Fast forward to a couple of weeks ago when I got a new machine and decided to run Fedora on it and I have quite possibly the worst transition in all so far. Fedora 11 installed Thunderbird 3 Beta. To say it's buggy is an understatement. It's to the point of being unusable. I have extensive filters, particularly for clients. Email from clients are high-priority so they get moved directly to their respective mailboxes, tagged with "Client", and I have client mailboxes, as well as a few others, marked as "Favorite Folders" so that in the "Favorite Folders" view, I can see at-a-glance when I get new mail. Folders with new mail are highlighted with a red font and a count of how many unread messages. Only one problem. Thunderbird 3 wasn't providing any indication that I had new mail in those folders. It was only when people started calling me wondering why I was so unresponsive and asking "Did you get my email?" that I clued in what the problem was. Not good.
I removed Thunderbird 3 and just installed Thunderbird 2 from a tarball. It's pretty self-contained so it's not a big deal that it's no longer under package management. Aside from the UGLY default GTK look, it mostly looked and behaved pretty much as Thunderbird looked and behaved on Kubuntu Hardy. There are some oddities, like these things they call "Smart Folders", which aren't all that smart, but I can live with them and the most annoying one, which I'm finding difficult to tolerate, I sometimes have to save an attachment a few times before it's really saved. I often get zero byte files saved when I do a "Save as..." and yet, if I use Thunderbird on Kubuntu or Windows, it will save it properly the first time, every time. Another annoyance and mystery is why Thunderbird seems to render some, but not all, messages sent as plain-text with an ugly, 5 point Courier font as opposed to the Bitstream Vera Serif that I have set as the default.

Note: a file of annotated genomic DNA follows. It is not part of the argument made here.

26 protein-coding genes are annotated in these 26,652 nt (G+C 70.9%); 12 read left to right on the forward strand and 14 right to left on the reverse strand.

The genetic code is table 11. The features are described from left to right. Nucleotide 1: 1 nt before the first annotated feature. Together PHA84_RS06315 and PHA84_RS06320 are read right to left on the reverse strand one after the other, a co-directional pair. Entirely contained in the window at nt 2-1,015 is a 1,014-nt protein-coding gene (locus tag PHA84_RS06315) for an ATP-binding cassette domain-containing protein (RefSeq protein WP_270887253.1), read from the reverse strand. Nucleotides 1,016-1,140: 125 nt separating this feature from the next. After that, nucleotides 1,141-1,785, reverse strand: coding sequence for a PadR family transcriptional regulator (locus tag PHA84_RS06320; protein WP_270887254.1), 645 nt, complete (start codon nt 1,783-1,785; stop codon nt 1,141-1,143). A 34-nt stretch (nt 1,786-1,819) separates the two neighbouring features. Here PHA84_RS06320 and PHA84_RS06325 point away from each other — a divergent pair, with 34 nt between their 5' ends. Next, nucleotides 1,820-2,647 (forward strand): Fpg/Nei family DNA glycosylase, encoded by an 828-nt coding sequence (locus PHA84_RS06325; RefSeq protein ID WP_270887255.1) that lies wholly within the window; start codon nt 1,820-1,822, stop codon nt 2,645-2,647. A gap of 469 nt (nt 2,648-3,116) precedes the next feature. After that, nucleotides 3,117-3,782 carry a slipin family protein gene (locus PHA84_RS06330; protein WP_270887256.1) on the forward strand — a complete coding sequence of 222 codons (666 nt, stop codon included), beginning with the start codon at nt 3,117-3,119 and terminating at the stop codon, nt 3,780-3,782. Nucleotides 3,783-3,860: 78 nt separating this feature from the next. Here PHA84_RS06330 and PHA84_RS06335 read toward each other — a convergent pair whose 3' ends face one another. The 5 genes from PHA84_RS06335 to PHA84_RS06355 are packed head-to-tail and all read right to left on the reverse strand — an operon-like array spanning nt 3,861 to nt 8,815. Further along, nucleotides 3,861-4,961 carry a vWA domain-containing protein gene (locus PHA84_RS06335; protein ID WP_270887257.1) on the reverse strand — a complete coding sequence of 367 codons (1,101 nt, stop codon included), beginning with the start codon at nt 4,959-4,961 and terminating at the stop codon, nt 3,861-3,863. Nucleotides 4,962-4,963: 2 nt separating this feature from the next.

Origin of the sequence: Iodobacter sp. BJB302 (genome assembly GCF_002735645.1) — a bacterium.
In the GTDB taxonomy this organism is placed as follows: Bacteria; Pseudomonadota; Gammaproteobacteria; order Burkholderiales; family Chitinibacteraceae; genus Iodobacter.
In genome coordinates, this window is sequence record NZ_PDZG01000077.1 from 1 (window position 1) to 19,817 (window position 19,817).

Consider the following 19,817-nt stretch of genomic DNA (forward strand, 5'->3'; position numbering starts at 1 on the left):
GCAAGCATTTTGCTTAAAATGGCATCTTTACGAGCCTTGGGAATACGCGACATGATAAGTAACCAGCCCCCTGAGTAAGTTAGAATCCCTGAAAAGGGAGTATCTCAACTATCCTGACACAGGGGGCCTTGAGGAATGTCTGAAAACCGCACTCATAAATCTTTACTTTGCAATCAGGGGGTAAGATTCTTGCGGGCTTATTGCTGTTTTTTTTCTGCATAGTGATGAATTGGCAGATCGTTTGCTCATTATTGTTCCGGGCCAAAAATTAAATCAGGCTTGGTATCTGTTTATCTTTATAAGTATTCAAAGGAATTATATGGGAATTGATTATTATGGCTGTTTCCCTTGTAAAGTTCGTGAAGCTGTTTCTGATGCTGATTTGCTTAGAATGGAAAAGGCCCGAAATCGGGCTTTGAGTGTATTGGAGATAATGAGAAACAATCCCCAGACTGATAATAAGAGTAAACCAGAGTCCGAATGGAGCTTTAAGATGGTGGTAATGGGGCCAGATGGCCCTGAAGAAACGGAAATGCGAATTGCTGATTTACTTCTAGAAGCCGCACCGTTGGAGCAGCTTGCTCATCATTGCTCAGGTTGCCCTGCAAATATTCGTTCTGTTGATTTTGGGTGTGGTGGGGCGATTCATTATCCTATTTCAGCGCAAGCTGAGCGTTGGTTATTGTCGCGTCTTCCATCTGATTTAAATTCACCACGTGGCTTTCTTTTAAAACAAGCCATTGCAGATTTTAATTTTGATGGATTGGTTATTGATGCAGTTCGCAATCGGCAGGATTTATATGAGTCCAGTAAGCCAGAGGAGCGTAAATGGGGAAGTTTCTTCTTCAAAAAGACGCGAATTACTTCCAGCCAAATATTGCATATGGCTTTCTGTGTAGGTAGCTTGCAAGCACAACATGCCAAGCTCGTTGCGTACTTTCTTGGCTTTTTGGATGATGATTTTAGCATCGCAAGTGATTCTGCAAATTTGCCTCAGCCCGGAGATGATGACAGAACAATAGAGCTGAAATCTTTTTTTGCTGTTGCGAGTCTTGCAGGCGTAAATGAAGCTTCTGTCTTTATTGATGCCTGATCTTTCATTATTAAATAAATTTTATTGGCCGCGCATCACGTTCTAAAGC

Being a Kontact/KMail fan, I tried KMail in KDE 4 with the hopes of going back to it. It's "all growed up now" with all sorts of fancy features but it's has one fatal flaw that keeps me away from it. KMail apparently does not support IMAP IDLE, which means it has to check every folder for new messages. In my case, because I have hundreds of folders, there is constant disk churn while KMail scans every folder, some of them with 40,000+ messages, and the cycle time for doing that check is longer than the mail check interval of 10 minutes. Clearly, that's not feasible.
Though I'm a fairly technical user, I'm lost in the land of Linux audio. I have no idea why the sound sub-system has been changed and I don't care that the current one might even be "better". If it takes half a day of poring over docs, tolerating rude people on IRC, and still having something that doesn't work half as well as the "inferior" KDE 3 sound system worked, then it's not progress. I'm so clueless on this that I'm not even sure whom to blame. All I know is that sound is flaky on my system.